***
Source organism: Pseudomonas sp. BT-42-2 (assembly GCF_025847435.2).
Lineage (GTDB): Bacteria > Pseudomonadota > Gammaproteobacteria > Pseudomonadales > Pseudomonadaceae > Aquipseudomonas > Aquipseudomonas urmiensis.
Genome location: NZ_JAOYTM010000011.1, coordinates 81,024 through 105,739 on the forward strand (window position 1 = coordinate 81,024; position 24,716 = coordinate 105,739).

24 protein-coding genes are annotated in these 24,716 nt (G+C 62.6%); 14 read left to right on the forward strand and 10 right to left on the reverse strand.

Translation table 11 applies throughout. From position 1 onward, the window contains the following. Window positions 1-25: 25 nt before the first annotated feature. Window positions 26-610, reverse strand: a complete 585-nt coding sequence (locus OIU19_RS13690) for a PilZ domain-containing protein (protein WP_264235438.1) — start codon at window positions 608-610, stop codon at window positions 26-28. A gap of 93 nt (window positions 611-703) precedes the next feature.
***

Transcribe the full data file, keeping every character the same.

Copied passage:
Source organism: Pseudomonas sp. BT-42-2 (assembly GCF_025847435.2).
Lineage (GTDB): Bacteria > Pseudomonadota > Gammaproteobacteria > Pseudomonadales > Pseudomonadaceae > Aquipseudomonas > Aquipseudomonas urmiensis.
Genome location: NZ_JAOYTM010000011.1, coordinates 81,024 through 105,739 on the forward strand (window position 1 = coordinate 81,024; position 24,716 = coordinate 105,739).

24 protein-coding genes are annotated in these 24,716 nt (G+C 62.6%); 14 read left to right on the forward strand and 10 right to left on the reverse strand.

Translation table 11 applies throughout. From position 1 onward, the window contains the following. Window positions 1-25: 25 nt before the first annotated feature. Window positions 26-610, reverse strand: a complete 585-nt coding sequence (locus OIU19_RS13690) for a PilZ domain-containing protein (protein WP_264235438.1) — start codon at window positions 608-610, stop codon at window positions 26-28. A gap of 93 nt (window positions 611-703) precedes the next feature.